Kirk Montoute LLP
Schedule A Confidential Consultation:
587-331-7845 | 877-563-5295
Request more information by email
Close This Form

Complete and submit the quick form to receive more information about our legal services or to request a confidential consultation with one of our legal professionals.

Bold labels are required.

Contact Information
disclaimer.

The use of the Internet or this form for communication with the firm or any individual member of the firm does not establish an lawyer-client relationship. Confidential or time-sensitive information should not be sent through this form.

close

Privacy Policy

Judge orders increased child support payments for gifted child

There are few parents who haven't taken the opportunity to talk about how smart their children are. And while many children do shine from time to time, there are some kids whose talents are genuinely exceptional. Sometimes supporting that talent can mean extra expenditures for a parent. A judge's recent ruling regarding one such child may end up impacting child support settlements in other jurisdictions, including here in Alberta.

Two parents who divorced in 2009 were back in court this year to discuss a proposed change to child support payments. Currently, the father pays $113 monthly to his ex-wife in support of their 13-year-old daughter. The daughter has shown a talent for acting, and a strong desire to pursue a career in performing arts. She aspires to appear on Broadway, but that would require additional support to afford acting lessons.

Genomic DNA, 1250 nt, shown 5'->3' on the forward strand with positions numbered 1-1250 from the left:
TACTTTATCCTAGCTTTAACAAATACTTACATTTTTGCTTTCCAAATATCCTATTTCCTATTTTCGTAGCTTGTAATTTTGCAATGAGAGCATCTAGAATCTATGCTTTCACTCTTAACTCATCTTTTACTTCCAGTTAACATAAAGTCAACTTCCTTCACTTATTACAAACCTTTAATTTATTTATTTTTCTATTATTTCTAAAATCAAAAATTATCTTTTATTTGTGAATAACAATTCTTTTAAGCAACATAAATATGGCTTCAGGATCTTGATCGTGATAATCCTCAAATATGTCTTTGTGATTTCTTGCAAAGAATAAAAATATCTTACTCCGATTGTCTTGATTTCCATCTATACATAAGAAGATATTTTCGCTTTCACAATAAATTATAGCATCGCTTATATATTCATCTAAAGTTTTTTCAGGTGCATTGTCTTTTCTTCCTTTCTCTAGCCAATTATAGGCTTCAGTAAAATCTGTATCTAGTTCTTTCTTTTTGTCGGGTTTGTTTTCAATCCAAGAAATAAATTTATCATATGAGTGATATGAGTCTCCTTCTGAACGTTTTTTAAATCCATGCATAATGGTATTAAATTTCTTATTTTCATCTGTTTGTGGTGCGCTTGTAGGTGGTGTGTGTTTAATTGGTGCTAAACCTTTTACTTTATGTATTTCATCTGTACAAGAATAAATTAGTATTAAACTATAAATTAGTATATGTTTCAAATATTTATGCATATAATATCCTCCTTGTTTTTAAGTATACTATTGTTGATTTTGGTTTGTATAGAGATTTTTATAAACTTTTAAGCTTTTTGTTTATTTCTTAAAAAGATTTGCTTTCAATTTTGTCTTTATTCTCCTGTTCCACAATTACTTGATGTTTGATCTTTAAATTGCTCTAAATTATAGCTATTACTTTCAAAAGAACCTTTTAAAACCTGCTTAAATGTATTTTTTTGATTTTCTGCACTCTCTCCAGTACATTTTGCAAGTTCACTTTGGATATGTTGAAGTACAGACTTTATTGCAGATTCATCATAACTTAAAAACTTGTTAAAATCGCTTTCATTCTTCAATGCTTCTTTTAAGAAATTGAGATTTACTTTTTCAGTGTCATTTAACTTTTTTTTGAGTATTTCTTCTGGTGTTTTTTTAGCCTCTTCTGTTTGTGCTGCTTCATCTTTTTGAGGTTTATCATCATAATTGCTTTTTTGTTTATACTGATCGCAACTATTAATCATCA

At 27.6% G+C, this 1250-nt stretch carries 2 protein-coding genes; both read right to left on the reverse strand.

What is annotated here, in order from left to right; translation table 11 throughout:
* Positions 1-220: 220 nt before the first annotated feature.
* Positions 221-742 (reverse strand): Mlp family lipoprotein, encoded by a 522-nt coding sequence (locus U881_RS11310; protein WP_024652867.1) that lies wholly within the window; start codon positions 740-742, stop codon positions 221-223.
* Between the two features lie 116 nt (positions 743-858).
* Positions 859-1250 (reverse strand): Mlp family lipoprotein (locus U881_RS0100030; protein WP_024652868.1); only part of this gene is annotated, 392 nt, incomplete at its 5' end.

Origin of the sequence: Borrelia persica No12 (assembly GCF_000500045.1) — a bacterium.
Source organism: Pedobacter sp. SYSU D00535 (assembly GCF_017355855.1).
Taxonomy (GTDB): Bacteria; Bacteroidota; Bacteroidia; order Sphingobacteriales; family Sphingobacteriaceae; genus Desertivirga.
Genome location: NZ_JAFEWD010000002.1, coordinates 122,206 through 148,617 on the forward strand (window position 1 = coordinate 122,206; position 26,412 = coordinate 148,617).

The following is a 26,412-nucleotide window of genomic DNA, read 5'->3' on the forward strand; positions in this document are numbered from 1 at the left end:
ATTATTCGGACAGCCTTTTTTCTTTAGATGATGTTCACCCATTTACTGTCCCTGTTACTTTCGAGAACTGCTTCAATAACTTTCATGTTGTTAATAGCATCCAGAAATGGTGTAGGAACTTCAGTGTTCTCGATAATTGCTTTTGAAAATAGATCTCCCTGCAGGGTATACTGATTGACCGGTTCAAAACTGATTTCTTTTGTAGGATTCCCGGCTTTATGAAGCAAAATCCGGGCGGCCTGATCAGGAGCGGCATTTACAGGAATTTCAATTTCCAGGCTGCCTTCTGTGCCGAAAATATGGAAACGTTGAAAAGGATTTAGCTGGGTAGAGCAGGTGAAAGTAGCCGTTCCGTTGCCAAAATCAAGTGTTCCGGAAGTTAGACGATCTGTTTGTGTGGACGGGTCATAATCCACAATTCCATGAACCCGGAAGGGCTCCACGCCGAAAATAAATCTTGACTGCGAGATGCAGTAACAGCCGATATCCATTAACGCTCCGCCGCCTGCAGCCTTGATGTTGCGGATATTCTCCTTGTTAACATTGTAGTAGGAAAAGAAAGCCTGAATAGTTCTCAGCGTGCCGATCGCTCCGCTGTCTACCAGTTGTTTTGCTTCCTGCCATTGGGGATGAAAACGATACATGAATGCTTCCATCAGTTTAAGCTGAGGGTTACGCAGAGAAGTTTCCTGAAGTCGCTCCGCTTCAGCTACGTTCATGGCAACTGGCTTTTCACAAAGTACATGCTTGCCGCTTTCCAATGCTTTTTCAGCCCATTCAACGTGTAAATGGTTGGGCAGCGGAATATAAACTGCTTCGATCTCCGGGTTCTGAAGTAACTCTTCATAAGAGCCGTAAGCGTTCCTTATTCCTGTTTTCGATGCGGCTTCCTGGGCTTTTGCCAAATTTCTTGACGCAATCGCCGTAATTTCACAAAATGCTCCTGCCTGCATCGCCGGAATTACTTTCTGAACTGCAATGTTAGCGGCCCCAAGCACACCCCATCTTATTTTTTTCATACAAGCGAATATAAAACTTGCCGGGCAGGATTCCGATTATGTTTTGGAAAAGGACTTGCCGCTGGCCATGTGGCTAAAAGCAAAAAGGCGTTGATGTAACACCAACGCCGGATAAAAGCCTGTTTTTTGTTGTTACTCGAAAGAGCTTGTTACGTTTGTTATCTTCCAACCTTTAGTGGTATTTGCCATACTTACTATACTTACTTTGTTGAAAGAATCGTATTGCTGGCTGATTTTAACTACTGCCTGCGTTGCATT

Despite similar cases in which parents sought extra money to pay for hobbies and sports being rejected, the judged ruled that this young lady was seeking more than a mere hobby. In his decision, he stated the child was "extremely articulate" and had an extraordinary drive to dedicate herself to acting. He ordered both parents to provide $250 each per year for training.

There is nothing in Alberta law that requires additional child support for extra-curricular activities, though so-called "special expenses" may be considered. If one parent deems the extra support necessary for the greater good of the child, however, it may be possible to come to an agreement without having to go to court. A family law firm may be the right place to begin discussions regarding supplemental or increased payments for children with special needs or unique abilities.

Source: New York Post, "Your gifted kid is going to cost you more in child support", Julia Marsh, Nov. 3, 2016

No Comments

Leave a comment
Comment Information

Like/Follow Us On These Social Media Apps:

Go Back To The Top Of This Page